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Health departments get state grants

Published: Thursday, April 11, 2013 1:15 a.m. CDT
Caption
Cathy Ferguson

West Nile virus might not be making as big a sting locally as it did more than 10 years ago, when it was discovered in Illinois.

But the potentially serious illness remains a threat.

Local health departments recently received grants from the state for programs to continue and improve West Nile virus surveillance and education.

The Lee County Health Department received more than $15,000, while the Whiteside County Health Department received about $17,500.

Both departments use the grant money – which they have received each year for the past several years – to conduct routine surveillance; that is, they set traps to collect mosquitoes, then test the insects for the virus. They also test dead birds for the virus.

Both departments also use the funds to educate people about the illness, chiefly how to protect themselves against mosquitoes.

They pay for public service announcements and advertisements on the radio and in the newspaper as well as billboards.

They also take extra measures to inform the public if the virus is found locally in a mosquito, bird or human.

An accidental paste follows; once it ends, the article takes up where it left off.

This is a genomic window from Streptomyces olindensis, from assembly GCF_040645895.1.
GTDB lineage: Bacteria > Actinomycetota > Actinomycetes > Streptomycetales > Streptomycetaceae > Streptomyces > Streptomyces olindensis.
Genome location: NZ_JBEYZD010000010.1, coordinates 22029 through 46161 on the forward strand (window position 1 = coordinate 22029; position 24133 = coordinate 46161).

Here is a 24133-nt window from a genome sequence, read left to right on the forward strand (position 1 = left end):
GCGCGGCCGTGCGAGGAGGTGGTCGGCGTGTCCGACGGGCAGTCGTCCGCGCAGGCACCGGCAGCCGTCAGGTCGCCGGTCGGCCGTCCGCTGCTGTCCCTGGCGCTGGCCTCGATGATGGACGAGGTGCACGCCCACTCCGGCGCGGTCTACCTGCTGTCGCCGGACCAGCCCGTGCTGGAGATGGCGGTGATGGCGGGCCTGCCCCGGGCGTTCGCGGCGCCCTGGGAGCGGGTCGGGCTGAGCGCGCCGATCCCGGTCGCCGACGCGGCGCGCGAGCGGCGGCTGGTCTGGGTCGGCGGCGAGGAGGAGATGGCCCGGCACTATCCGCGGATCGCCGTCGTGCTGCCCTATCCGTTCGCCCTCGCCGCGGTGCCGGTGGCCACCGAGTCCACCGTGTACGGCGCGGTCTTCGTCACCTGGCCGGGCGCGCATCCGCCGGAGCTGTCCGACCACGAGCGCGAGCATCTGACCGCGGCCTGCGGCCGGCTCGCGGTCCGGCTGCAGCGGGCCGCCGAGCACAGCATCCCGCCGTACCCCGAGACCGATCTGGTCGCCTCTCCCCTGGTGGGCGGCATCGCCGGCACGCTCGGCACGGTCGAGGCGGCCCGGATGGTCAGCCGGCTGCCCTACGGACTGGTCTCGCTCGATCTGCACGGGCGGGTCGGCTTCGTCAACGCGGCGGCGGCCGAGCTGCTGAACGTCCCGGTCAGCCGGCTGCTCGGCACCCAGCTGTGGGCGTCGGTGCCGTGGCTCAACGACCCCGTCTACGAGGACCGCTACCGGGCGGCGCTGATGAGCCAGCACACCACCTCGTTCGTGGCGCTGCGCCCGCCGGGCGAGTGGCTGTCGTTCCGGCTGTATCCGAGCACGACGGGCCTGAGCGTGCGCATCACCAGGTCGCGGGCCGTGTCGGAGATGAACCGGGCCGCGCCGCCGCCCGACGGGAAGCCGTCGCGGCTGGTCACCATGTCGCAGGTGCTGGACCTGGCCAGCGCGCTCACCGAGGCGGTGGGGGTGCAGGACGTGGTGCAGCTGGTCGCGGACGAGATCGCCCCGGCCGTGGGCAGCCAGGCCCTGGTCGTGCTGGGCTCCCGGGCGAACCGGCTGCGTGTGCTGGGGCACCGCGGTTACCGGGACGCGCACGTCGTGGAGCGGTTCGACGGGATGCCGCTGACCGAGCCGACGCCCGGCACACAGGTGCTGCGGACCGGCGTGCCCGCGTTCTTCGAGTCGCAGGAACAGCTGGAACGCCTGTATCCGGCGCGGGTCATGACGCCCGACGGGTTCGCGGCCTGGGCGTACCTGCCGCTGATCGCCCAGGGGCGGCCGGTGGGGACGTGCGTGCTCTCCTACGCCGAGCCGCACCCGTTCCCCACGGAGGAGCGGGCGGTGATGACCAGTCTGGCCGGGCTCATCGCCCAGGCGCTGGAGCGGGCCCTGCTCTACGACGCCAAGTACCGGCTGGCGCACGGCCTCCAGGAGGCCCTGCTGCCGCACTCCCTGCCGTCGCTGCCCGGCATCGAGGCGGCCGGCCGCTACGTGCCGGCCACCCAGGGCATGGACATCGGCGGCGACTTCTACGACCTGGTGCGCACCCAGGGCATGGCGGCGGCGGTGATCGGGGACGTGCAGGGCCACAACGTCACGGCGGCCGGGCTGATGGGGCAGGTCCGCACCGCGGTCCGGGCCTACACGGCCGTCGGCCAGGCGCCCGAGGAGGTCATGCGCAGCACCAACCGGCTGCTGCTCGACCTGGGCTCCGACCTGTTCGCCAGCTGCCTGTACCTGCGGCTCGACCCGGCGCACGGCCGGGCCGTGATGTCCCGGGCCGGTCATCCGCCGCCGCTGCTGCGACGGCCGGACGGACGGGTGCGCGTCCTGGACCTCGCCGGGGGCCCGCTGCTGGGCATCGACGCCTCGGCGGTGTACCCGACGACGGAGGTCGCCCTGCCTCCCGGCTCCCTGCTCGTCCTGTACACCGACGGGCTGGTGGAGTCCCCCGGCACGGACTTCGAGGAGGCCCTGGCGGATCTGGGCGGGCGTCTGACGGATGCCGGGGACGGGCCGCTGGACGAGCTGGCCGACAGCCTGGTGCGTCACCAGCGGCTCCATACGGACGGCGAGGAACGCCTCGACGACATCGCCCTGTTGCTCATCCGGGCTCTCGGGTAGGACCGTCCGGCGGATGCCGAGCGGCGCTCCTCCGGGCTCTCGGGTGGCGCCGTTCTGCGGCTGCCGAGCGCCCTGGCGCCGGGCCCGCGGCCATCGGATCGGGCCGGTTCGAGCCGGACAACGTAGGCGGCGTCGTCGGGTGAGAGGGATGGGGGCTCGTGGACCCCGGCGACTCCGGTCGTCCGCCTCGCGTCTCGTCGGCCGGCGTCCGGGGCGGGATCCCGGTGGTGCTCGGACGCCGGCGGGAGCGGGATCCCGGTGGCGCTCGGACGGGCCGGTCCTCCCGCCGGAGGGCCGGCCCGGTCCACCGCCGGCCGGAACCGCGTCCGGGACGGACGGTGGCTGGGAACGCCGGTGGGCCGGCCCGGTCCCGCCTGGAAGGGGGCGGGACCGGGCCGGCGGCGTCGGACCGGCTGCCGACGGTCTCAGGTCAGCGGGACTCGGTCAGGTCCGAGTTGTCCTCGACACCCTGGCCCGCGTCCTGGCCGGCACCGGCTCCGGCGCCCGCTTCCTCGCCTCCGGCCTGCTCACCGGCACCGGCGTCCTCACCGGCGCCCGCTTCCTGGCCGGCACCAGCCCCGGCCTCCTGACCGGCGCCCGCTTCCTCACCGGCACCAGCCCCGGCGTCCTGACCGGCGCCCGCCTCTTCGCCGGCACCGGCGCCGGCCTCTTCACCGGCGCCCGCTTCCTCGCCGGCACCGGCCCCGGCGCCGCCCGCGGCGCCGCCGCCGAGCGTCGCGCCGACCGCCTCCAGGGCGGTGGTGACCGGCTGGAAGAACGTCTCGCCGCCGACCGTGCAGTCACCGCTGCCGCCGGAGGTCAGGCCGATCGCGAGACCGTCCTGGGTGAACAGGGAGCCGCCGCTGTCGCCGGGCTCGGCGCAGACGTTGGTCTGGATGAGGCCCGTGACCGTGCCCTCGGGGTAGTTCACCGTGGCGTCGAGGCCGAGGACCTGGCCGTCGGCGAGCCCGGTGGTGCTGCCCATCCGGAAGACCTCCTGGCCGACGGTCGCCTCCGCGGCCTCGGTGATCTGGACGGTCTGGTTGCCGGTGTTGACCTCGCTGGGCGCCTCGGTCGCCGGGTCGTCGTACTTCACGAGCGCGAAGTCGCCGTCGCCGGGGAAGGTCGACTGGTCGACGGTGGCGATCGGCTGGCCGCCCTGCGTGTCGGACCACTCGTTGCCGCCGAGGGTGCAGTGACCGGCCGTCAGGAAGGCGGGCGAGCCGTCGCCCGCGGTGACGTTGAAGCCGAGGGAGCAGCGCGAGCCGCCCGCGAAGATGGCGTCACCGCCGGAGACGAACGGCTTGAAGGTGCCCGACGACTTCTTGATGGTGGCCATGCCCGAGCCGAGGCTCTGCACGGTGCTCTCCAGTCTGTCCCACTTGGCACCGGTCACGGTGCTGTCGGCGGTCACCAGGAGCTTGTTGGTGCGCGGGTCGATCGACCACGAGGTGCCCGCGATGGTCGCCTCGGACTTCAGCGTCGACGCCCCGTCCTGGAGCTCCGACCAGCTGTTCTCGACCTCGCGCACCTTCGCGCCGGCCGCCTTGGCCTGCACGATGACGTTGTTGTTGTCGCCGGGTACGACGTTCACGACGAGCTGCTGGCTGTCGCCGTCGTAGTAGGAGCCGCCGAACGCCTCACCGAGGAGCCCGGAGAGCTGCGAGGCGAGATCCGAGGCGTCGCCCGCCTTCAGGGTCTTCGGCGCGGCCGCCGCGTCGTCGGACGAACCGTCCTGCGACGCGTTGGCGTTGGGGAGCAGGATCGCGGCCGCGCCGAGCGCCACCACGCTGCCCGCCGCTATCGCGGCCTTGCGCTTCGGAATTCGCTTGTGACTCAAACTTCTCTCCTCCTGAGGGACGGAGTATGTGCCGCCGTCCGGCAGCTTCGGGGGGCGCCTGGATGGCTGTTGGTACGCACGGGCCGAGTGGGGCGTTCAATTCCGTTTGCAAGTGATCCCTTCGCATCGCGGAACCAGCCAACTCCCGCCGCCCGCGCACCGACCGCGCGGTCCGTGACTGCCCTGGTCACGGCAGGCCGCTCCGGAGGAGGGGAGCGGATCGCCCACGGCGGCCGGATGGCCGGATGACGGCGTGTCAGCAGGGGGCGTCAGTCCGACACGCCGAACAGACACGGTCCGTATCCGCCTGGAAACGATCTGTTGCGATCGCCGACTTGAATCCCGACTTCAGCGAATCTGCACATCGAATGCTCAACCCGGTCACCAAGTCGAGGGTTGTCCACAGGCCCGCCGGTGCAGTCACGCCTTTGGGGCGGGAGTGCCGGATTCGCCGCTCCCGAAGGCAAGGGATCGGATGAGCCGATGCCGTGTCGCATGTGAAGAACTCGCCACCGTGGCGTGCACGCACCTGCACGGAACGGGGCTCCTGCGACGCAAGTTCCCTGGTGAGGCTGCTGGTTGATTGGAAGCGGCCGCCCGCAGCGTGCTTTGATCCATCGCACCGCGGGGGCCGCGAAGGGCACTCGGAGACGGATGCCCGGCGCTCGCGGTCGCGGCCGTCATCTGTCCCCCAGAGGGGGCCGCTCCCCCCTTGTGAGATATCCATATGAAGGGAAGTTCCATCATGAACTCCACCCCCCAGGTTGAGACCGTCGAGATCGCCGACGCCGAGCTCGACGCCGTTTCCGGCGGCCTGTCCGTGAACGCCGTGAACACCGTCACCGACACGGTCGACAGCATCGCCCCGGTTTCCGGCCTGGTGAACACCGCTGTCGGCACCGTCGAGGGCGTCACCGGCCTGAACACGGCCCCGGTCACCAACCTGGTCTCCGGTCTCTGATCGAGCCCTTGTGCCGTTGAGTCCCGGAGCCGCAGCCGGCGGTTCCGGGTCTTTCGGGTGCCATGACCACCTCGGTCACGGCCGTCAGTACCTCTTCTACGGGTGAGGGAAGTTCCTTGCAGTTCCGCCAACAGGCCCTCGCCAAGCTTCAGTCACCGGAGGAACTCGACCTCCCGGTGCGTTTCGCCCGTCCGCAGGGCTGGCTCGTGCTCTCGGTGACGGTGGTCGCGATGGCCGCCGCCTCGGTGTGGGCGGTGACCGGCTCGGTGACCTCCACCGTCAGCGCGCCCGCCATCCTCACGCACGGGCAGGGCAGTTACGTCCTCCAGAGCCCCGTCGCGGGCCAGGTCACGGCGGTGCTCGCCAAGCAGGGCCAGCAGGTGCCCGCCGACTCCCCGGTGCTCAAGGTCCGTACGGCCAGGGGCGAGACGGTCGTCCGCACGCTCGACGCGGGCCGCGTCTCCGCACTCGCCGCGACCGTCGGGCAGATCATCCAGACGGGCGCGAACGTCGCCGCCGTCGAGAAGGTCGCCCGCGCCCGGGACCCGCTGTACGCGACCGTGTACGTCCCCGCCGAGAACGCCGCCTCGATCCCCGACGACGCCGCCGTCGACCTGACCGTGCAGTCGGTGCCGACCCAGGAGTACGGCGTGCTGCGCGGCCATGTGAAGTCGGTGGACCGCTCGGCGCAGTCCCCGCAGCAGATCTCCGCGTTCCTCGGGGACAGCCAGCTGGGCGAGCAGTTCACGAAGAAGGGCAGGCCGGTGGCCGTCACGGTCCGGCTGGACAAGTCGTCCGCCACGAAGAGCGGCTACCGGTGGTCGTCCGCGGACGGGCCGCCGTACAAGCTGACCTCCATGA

“We don’t want [people] to become complacent,” said Cathy Ferguson, administrator of the Lee County Health Department.

Both departments likely would have to scale back their surveillance efforts without the annual grants.

“The only surveillance we might do is if we have a dead bird, then we might send it in to be tested,” said Gene Johnston, director of environmental health for the Whiteside County Health Department. “We certainly wouldn’t do any of the [mosquito] collection and testing.”

West Nile virus season is around the corner.

Mild cases of West Nile infections can cause a slight fever or headache, while more severe infections are marked by a rapid onset of a high fever with head and body aches, disorientation, tremors and convulsions.

Symptoms usually occur between 3 and 14 days after the bite by an infected mosquito. Those at the highest risk for serious illness are people 50 and older.

The best way to prevent West Nile virus is to reduce the number of mosquitoes around your home and neighborhood – chiefly by eliminating standing water, where the insects that typically carry the virus can breed – and to take personal precautions to avoid mosquito bites.

 

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